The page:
Query Coverage by Join Indexes | CREATE JOIN INDEX | Teradata Vantage - 17.10 - Query Coverage by Join Indexes - Advanced SQL Engine - Teradata Database

Teradata Vantage™ - SQL Data Definition Language Detailed Topics

Product
Advanced SQL Engine
Teradata Database
Release Number
17.10
Release Date
July 2021
Content Type
Programming Reference
Publication ID
B035-1184-171K
Language
English (United States)

When the columns requested by a query can be retrieved from an index instead of scanning the base table that index supports, the index is said to cover the query. Some vendors refer to this as index-only access. Although secondary indexes can sometimes cover a minor query, only hash and join indexes are generally called upon to respond to queries of any consequence. If a join index is defined correctly, it can also cover a query that requests columns it does not carry. This situation is called partial query coverage, and when a join index partially covers the query, the Optimizer can weigh the cost of using it against the cost of scanning the base table set it supports. The criteria for defining a join index to make it eligible for consideration as a partial query cover are described in the following paragraphs.

Other, more complicated, criteria for determining whether a join index can cover a query are described in Restriction on Coverage by Join Indexes When a Join Index Definition References More Tables Than a Query, and Rules for Whether Join Indexes With Extra Tables Cover Queries.

Be aware that a join index defined with an expression in its select list has less coverage than a join index that is specified using base columns in its select list.

For example, the Query Rewrite Subsystem can use the following join index, ji_f1, to rewrite a query that specifies any character function on column f1,

CREATE JOIN INDEX ji_f1 AS
  SELECT b1, f1
  FROM t1
  WHERE a1 > 0;

However, the Query Rewrite Subsystem can only use join index ji_substr_f1 to rewrite a query that specifies the same SUBSTR function on column f1 as join index ji_substr_f1 specifies in its select list.

CREATE JOIN INDEX ji_substr_f1 AS
  SELECT b1, SUBSTR(f1,1,10) AS s
  FROM t1
  WHERE a1 > 0;

See Teradata Vantage™ - Database Design, B035-1094 for information about using global join indexes with tactical queries.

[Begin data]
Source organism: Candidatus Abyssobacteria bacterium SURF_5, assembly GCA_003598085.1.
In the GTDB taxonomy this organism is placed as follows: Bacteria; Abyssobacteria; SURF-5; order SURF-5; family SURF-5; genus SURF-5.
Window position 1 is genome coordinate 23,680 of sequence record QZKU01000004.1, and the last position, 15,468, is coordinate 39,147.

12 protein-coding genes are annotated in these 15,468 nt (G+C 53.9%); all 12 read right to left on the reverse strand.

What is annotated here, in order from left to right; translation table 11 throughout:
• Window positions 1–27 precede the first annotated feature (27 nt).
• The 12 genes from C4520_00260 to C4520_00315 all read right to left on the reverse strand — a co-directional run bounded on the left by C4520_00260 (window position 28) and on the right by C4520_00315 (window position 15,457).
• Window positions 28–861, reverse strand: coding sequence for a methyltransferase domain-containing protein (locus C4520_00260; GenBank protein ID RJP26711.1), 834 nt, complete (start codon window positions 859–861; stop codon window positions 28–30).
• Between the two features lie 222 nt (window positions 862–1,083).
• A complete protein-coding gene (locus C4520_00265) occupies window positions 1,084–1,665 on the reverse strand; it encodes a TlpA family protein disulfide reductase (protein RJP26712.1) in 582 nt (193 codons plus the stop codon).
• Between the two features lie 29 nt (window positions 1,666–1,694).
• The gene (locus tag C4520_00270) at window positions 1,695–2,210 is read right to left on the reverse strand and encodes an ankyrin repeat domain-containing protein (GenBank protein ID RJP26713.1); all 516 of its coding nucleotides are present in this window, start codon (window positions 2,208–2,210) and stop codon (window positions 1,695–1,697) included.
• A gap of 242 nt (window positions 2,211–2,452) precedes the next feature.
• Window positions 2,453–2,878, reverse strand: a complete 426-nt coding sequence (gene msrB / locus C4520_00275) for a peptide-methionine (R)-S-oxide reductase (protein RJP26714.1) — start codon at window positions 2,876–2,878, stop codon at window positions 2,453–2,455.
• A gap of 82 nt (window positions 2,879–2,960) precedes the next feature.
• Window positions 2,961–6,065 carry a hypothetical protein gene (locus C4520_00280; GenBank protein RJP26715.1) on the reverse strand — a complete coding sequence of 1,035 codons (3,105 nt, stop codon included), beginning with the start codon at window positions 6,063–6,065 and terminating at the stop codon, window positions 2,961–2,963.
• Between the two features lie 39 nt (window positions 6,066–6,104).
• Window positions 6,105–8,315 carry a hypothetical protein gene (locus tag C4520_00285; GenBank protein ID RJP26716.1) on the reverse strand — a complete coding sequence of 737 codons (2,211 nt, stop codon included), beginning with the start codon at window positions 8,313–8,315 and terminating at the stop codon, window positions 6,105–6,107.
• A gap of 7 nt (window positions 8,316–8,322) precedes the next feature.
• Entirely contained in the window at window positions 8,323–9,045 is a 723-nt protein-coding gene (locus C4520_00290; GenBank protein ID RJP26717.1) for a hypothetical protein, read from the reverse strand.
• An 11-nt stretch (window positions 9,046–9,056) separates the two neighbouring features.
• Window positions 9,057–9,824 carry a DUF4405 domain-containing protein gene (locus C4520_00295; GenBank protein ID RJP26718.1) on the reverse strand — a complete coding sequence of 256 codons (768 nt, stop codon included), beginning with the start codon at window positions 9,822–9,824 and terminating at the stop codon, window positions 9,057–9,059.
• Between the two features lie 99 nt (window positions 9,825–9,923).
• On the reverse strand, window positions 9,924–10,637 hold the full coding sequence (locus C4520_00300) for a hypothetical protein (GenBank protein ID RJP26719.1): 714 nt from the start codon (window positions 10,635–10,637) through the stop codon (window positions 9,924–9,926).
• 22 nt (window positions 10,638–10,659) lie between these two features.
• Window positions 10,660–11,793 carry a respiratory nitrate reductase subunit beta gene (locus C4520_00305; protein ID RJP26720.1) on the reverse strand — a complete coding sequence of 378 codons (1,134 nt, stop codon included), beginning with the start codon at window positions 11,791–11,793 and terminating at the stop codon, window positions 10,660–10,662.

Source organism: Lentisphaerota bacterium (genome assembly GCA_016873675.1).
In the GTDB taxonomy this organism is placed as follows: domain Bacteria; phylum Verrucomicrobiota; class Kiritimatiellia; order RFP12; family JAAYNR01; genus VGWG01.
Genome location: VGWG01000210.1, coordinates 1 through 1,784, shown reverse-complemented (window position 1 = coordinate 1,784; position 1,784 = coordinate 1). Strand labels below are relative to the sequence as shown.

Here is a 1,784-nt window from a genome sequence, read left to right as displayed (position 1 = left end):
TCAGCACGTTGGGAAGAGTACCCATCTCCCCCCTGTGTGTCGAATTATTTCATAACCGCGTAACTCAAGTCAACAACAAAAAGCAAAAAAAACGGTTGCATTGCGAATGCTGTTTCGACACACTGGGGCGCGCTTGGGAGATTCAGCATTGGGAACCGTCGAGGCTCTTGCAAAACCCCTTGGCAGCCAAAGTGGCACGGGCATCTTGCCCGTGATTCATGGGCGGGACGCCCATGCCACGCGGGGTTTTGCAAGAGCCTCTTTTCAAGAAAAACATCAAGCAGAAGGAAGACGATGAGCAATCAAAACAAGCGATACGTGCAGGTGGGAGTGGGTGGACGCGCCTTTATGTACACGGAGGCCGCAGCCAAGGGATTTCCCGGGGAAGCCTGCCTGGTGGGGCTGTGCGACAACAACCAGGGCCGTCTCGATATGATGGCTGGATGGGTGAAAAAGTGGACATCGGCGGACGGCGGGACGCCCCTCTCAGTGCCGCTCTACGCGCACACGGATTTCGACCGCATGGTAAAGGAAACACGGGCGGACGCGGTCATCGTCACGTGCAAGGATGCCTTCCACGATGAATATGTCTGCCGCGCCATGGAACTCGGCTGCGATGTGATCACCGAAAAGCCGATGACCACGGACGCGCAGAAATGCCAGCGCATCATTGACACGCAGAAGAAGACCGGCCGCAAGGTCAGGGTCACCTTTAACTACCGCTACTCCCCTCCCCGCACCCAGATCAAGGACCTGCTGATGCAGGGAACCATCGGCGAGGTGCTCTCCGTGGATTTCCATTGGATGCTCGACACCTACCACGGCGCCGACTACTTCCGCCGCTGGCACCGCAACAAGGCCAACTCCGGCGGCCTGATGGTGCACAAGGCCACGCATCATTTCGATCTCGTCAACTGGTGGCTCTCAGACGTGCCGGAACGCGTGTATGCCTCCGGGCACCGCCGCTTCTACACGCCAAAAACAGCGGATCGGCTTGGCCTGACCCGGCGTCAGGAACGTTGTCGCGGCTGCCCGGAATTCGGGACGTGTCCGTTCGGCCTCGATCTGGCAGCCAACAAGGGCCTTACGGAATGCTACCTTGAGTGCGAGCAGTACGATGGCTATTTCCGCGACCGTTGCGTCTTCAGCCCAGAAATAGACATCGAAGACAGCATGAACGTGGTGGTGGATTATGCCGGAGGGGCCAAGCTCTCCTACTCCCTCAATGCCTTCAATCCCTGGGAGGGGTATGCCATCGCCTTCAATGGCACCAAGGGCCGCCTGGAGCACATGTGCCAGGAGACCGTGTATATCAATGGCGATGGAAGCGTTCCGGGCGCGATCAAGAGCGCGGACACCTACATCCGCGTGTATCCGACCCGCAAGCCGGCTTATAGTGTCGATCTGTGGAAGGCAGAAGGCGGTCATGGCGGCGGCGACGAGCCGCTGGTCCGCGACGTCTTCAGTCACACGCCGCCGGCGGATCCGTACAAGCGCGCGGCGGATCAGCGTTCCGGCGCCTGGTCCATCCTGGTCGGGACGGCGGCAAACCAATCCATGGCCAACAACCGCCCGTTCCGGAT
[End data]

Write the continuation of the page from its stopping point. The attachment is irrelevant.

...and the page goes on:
A join index that has the capability of accessing base table columns via a prime access key specified in its definition DDL is eligible for partial query covering. A join index defined in this way is sometimes referred to as a global index or a global join index.

Support for global join indexes is provided by the following substitution logic:

IF the definition for a single-table join index … THEN that join index …
specifies any one or more of the following items:
  • ROWID keyword as a column name in the column_name list

    You can only specify ROWID in the outermost SELECT of the CREATE JOIN INDEX statement.

  • Column set that defines the UPI of the underlying base table
  • Column set that defines the NUPI of the underlying base table plus the ROWID keyword
  • Column set that defines the NUPI of the underlying base table plus a column set that defines a USI on the underlying base table
qualifies as a partial covering index if it also contains a subset of the columns specified by a query.

Partial coverage is not restricted to single-table join indexes.

Join indexes defined with one of these column sets are sometimes referred to as global indexes or global join indexes. See Teradata Vantage™ - Database Design, B035-1094 for some specific applications of global join indexes.

The Optimizer specifies a join from the join index to the base table to pick up columns that are requested by the query but not included in the single-table join index definition.

does not specify the ROWID keyword, base table UPI columns, or base table NUPI columns plus either the ROWID keyword or a base table USI column set cannot be used to partially cover a query.

The Optimizer specifies a join from the join index to the base table to pick up columns that are requested by the query but not included in the join index.

IF this item is specified in the join index definition … THEN the join from the single-table join index to the base table is made using this join type …
the base table ROWID only

You can only specify ROWID in the outermost SELECT of the CREATE JOIN INDEX statement.

Row ID
the base table primary index Merge

In this case, both the primary index column set and the ROWID, if present, are used to make the join.

Even though you do not explicitly specify this join when you write your query, it counts against the 128 tables and views per query block restriction on joins.

IF this item is specified in the join index definition … THEN it is …